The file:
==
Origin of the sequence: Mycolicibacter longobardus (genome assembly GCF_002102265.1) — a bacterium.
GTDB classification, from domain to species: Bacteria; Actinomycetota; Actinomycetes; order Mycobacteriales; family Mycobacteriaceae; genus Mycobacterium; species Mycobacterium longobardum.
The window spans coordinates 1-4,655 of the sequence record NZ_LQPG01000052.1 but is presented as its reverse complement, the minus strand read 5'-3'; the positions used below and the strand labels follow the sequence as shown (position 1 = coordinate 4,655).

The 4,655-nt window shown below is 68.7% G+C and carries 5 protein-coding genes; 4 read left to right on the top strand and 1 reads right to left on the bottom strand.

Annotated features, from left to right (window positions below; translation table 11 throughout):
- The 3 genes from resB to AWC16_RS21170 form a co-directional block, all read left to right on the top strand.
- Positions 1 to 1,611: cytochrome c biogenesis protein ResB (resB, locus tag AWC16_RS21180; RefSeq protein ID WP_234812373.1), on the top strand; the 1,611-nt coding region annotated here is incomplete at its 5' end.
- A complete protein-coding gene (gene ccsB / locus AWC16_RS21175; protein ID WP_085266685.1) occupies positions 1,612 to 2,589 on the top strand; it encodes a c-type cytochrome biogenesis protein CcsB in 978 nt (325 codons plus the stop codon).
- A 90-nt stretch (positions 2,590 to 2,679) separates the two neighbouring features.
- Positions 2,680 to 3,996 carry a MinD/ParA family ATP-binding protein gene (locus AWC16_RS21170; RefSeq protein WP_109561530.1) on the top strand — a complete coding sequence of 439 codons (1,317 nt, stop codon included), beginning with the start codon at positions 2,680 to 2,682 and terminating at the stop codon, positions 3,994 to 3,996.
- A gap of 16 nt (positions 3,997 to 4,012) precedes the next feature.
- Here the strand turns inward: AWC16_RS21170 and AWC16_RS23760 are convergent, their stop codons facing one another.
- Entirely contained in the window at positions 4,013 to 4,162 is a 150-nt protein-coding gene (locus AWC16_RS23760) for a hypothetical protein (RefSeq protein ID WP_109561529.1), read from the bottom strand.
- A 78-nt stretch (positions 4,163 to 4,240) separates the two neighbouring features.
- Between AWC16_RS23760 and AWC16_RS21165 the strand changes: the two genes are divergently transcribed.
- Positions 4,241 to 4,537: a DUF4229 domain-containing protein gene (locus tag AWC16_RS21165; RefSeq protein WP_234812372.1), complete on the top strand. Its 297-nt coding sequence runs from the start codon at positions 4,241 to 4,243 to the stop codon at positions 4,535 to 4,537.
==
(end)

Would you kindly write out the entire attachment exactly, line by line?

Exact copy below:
Origin of the sequence: Mycolicibacter longobardus (genome assembly GCF_002102265.1) — a bacterium.
GTDB classification, from domain to species: Bacteria; Actinomycetota; Actinomycetes; order Mycobacteriales; family Mycobacteriaceae; genus Mycobacterium; species Mycobacterium longobardum.
The window spans coordinates 1-4,655 of the sequence record NZ_LQPG01000052.1 but is presented as its reverse complement, the minus strand read 5'-3'; the positions used below and the strand labels follow the sequence as shown (position 1 = coordinate 4,655).

The 4,655-nt window shown below is 68.7% G+C and carries 5 protein-coding genes; 4 read left to right on the top strand and 1 reads right to left on the bottom strand.

Annotated features, from left to right (window positions below; translation table 11 throughout):
- The 3 genes from resB to AWC16_RS21170 form a co-directional block, all read left to right on the top strand.
- Positions 1 to 1,611: cytochrome c biogenesis protein ResB (resB, locus tag AWC16_RS21180; RefSeq protein ID WP_234812373.1), on the top strand; the 1,611-nt coding region annotated here is incomplete at its 5' end.
- A complete protein-coding gene (gene ccsB / locus AWC16_RS21175; protein ID WP_085266685.1) occupies positions 1,612 to 2,589 on the top strand; it encodes a c-type cytochrome biogenesis protein CcsB in 978 nt (325 codons plus the stop codon).
- A 90-nt stretch (positions 2,590 to 2,679) separates the two neighbouring features.
- Positions 2,680 to 3,996 carry a MinD/ParA family ATP-binding protein gene (locus AWC16_RS21170; RefSeq protein WP_109561530.1) on the top strand — a complete coding sequence of 439 codons (1,317 nt, stop codon included), beginning with the start codon at positions 2,680 to 2,682 and terminating at the stop codon, positions 3,994 to 3,996.
- A gap of 16 nt (positions 3,997 to 4,012) precedes the next feature.
- Here the strand turns inward: AWC16_RS21170 and AWC16_RS23760 are convergent, their stop codons facing one another.
- Entirely contained in the window at positions 4,013 to 4,162 is a 150-nt protein-coding gene (locus AWC16_RS23760) for a hypothetical protein (RefSeq protein ID WP_109561529.1), read from the bottom strand.
- A 78-nt stretch (positions 4,163 to 4,240) separates the two neighbouring features.
- Between AWC16_RS23760 and AWC16_RS21165 the strand changes: the two genes are divergently transcribed.
- Positions 4,241 to 4,537: a DUF4229 domain-containing protein gene (locus tag AWC16_RS21165; RefSeq protein WP_234812372.1), complete on the top strand. Its 297-nt coding sequence runs from the start codon at positions 4,241 to 4,243 to the stop codon at positions 4,535 to 4,537.